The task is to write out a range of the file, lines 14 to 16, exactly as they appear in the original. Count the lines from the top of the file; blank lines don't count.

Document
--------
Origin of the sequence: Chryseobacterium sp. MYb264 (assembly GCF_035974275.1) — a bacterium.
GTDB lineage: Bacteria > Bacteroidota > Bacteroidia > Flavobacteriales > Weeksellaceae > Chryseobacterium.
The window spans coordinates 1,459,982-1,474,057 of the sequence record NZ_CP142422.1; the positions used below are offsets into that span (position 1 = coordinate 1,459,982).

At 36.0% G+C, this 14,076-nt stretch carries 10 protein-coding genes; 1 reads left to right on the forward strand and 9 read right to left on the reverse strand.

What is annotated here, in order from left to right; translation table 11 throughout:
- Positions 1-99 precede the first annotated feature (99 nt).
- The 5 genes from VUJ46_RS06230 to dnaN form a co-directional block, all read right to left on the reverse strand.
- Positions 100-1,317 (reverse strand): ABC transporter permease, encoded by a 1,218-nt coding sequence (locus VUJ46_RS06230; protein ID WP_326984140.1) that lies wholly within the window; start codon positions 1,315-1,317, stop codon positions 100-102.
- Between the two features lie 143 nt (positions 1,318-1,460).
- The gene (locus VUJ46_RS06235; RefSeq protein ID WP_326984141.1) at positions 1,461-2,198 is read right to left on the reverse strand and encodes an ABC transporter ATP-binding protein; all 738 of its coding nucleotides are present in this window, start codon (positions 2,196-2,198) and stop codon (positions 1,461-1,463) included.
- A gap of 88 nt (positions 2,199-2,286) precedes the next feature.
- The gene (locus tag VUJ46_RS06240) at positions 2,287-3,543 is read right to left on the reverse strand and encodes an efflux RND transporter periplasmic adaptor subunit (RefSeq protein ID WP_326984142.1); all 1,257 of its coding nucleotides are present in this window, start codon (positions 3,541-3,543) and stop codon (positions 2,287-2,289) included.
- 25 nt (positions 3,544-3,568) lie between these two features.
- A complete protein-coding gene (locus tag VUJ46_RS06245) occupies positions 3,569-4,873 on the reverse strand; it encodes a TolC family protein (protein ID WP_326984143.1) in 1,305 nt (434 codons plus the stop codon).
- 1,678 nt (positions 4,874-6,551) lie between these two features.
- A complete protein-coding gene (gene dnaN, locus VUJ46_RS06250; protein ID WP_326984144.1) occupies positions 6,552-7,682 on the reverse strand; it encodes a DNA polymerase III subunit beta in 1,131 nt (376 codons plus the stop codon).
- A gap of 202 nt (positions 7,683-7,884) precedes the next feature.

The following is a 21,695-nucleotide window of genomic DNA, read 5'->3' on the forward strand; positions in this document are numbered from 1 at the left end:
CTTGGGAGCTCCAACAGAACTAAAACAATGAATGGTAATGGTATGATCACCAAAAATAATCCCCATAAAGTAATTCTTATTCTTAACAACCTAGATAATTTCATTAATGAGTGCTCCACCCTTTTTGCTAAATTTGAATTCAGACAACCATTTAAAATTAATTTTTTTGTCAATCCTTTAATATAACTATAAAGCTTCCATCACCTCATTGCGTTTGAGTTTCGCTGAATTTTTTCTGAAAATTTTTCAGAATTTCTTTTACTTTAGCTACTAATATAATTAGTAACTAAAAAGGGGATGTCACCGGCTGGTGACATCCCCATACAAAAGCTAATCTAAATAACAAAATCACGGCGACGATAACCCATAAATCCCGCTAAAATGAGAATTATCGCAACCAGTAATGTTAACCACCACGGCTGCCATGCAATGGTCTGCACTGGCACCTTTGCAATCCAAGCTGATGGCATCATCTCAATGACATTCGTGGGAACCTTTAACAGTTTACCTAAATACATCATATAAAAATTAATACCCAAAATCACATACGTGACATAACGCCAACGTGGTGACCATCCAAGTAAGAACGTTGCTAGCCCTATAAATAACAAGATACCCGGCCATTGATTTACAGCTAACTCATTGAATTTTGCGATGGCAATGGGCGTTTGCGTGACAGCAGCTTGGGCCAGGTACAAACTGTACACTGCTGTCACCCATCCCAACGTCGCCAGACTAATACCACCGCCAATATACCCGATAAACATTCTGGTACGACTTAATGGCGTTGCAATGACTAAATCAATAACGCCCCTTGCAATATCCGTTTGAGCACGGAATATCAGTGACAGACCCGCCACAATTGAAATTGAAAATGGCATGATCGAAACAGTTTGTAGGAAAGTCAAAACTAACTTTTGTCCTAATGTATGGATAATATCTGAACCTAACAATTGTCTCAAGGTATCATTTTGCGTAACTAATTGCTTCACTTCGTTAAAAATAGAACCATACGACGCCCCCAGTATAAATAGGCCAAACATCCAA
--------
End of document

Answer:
- A complete protein-coding gene (locus tag VUJ46_RS06245) occupies positions 3,569-4,873 on the reverse strand; it encodes a TolC family protein (protein ID WP_326984143.1) in 1,305 nt (434 codons plus the stop codon).
- 1,678 nt (positions 4,874-6,551) lie between these two features.
- A complete protein-coding gene (gene dnaN, locus VUJ46_RS06250; protein ID WP_326984144.1) occupies positions 6,552-7,682 on the reverse strand; it encodes a DNA polymerase III subunit beta in 1,131 nt (376 codons plus the stop codon).